ACROSS her four-decade career, Jane Horrocks has played a weird and wonderful variety of characters. But none could be considered quite as unusual as her latest: Nell, a very old woman, without legs, stuck in a dustbin.
‘I had a costume fitting yesterday and I thought, “This definitely isn’t the most glamorous of roles,”’ she chuckles, reflecting on her part, opposite Daniel Radcliffe and Alan Cumming, in a new revival of Samuel Beckett’s Endgame.
Best loved for her long-running turn as ditzy PA Bubble in sitcom Absolutely Fabulous, Jane has performed in everything from Shakespeare to Brecht, but this is the first Beckett play she has appeared in — and the famously cryptic playwright is presenting a new kind of challenge.
‘The writing is very dense and very oblique and really impenetrable,’ as she notes. But the trick to understanding Beckett? To not worry about understanding it in the first place. ‘Even if you don’t really know what he means or what he’s trying to get at, it’s like poetry — you let the words wash over you and then something may resonate.’
Set in a post-apocalyptic landscape where a blind man, his servant and his ancient parents contemplate nothingness, Endgame (being performed as part of a Beckett double bill at London’s Old Vic) is a typically bleak take on themes of death and mortality from the Irish playwright. They are subjects that Jane can’t help but reflect on more and more, as she moves through her fifties. ‘I’m at that stage where your parents are dying, your friends’ parents are dying, even your friends are dying. Of course, you think about that an awful lot, and your own death.’ Nevertheless, unlike Beckett, she is determined not to get too hung up on the point of it all, she says.
‘He’s got quite a pessimistic view of life, and it’s not mine. Well, I’m trying not to make it my mine,’ she laughs. ‘I’ve got a lot of pessimism but I try to squash that.’
Jane knew she wanted to perform ever since, as a young girl, she used to impersonate her favourite singers — Gracie Fields and Judy Garland — a unique talent she subsequently channelled into her remarkable, Olivier award-winning performance in Jim Cartwright’s play The Rise And Fall Of Little Voice, which was written especially for her. After leaving school, she went to RADA, where she gratifyingly ignored advice to ‘mellow’ her Lancashire accent. ‘It’s my identity, so in a way they were saying “ditch your identity” and I wasn’t prepared to do that. But it’s been my fortune so I’m really glad I didn’t.’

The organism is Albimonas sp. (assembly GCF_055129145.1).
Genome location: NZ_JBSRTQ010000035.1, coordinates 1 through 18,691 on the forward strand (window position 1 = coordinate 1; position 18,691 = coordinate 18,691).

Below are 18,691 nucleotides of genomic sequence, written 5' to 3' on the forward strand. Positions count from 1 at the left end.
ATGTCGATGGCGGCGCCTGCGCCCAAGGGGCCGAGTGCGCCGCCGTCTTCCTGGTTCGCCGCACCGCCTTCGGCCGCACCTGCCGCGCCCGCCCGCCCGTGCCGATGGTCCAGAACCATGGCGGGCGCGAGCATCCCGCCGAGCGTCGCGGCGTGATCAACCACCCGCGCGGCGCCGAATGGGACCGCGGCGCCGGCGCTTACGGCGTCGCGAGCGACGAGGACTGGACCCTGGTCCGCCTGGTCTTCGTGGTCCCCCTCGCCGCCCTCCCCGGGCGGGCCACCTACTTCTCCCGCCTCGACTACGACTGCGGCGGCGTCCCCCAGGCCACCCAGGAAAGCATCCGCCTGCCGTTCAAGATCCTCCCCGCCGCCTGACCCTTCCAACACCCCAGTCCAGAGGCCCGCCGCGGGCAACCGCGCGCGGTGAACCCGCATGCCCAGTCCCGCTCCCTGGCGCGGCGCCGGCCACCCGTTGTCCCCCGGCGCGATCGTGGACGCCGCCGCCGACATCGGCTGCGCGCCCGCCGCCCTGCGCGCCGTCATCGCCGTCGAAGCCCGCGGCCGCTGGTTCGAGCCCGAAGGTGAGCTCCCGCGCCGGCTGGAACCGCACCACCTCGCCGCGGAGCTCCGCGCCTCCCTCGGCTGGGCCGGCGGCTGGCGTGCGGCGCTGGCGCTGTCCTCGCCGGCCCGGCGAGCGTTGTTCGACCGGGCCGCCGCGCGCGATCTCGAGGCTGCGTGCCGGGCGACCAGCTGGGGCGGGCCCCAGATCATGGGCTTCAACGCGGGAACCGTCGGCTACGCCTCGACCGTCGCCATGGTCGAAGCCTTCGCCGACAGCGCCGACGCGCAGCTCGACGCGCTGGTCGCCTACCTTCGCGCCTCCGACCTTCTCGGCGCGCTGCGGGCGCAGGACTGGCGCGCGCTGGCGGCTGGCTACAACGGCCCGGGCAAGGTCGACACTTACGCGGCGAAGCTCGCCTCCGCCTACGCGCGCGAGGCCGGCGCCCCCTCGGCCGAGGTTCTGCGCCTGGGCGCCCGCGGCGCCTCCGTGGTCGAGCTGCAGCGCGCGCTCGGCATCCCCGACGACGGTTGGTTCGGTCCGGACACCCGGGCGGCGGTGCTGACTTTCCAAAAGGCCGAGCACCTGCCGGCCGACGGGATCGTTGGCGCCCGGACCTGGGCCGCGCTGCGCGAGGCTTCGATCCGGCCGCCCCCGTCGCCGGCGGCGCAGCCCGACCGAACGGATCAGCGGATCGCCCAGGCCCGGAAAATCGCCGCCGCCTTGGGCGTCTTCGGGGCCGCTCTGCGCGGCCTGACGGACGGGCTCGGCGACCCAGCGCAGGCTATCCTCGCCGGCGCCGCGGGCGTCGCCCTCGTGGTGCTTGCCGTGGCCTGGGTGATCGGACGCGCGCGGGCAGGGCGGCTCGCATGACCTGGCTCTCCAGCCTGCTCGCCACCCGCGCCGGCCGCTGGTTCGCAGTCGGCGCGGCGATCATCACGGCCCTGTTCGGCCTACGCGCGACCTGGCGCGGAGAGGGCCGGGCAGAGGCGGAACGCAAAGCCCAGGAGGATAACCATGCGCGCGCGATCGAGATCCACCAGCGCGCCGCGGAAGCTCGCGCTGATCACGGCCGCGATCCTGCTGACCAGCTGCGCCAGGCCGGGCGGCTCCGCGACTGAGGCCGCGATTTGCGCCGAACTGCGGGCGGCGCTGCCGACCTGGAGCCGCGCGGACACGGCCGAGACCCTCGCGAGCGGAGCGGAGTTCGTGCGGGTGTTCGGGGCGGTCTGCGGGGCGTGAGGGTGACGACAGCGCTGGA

Indeed, Jane’s striking intonation has been key to the singular brilliance of Bubble, who she played ever since Ab Fab began back in 1992. Bubble was a character she understood immediately, she says. ‘It was just one of those things, I was very comfortable in her shoes.’ But while she has a great affection for the character, she has no burning desire to do more Ab Fab, following its 2016 big-screen outing.
‘I think moving forward and discovering new territory is far more interesting. I don’t know how much I really learn from repeating things.’ If she was asked, could she be persuaded, however? ‘You never say never, but I don’t know.’
Upcoming projects include ITV period drama The Singapore Grip, in which she plays an upper-crust colonial wife opposite David Morrissey, and a new stage piece she is working on. It will be another ‘gig theatre’ crossover show in which she sings, following 2016’s If You Kiss Me, Kiss Me at the Young Vic and 2017’s Cotton Panic at the Manchester International Festival.
It’s clear that these kinds of experimental projects are what fire Jane up these days. She says there is still an industry bias against actresses as they reach their forties. She notes jokily how in the 1990s she starred as the sultry Sally Bowles in Cabaret alongside Endgame co-star Alan Cumming as the Emcee, and is now playing his mother. But she’s determined not to moan. ‘I just think if there ain’t the work there, make your own.’
She believes the key to life is to keep ‘throwing things up in the air’. That now includes an imminent move to Brighton from the capital. ‘I thought, “Let’s move to a different place and see what happens.” I don’t know it that well, but I’ve spent a bit of time there and I just love the vibe. It’s very young and very vibrant and I feel energised by the place.’
■ Endgame/Rough is at the Old Vic until March 28, oldvictheatre.com